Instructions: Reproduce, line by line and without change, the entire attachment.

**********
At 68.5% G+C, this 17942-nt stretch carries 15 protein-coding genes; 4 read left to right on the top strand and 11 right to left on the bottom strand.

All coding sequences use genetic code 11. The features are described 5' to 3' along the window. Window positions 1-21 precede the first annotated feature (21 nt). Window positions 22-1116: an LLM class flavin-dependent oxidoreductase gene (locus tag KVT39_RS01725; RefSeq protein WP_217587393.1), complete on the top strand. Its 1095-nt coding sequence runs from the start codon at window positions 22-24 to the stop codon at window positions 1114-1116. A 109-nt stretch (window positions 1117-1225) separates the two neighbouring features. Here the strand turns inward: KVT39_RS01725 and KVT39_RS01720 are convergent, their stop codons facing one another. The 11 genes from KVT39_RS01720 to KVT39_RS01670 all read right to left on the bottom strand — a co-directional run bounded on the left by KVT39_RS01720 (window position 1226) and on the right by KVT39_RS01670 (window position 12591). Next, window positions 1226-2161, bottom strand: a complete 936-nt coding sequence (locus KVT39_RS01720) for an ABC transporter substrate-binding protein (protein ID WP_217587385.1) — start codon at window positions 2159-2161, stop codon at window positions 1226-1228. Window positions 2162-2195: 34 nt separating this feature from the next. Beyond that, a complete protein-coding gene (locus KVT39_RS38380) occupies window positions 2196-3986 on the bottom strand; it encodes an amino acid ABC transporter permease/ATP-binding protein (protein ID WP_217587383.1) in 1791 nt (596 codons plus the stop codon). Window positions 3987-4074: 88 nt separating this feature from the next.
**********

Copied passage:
At 68.5% G+C, this 17942-nt stretch carries 15 protein-coding genes; 4 read left to right on the top strand and 11 right to left on the bottom strand.

All coding sequences use genetic code 11. The features are described 5' to 3' along the window. Window positions 1-21 precede the first annotated feature (21 nt). Window positions 22-1116: an LLM class flavin-dependent oxidoreductase gene (locus tag KVT39_RS01725; RefSeq protein WP_217587393.1), complete on the top strand. Its 1095-nt coding sequence runs from the start codon at window positions 22-24 to the stop codon at window positions 1114-1116. A 109-nt stretch (window positions 1117-1225) separates the two neighbouring features. Here the strand turns inward: KVT39_RS01725 and KVT39_RS01720 are convergent, their stop codons facing one another. The 11 genes from KVT39_RS01720 to KVT39_RS01670 all read right to left on the bottom strand — a co-directional run bounded on the left by KVT39_RS01720 (window position 1226) and on the right by KVT39_RS01670 (window position 12591). Next, window positions 1226-2161, bottom strand: a complete 936-nt coding sequence (locus KVT39_RS01720) for an ABC transporter substrate-binding protein (protein ID WP_217587385.1) — start codon at window positions 2159-2161, stop codon at window positions 1226-1228. Window positions 2162-2195: 34 nt separating this feature from the next. Beyond that, a complete protein-coding gene (locus KVT39_RS38380) occupies window positions 2196-3986 on the bottom strand; it encodes an amino acid ABC transporter permease/ATP-binding protein (protein ID WP_217587383.1) in 1791 nt (596 codons plus the stop codon). Window positions 3987-4074: 88 nt separating this feature from the next.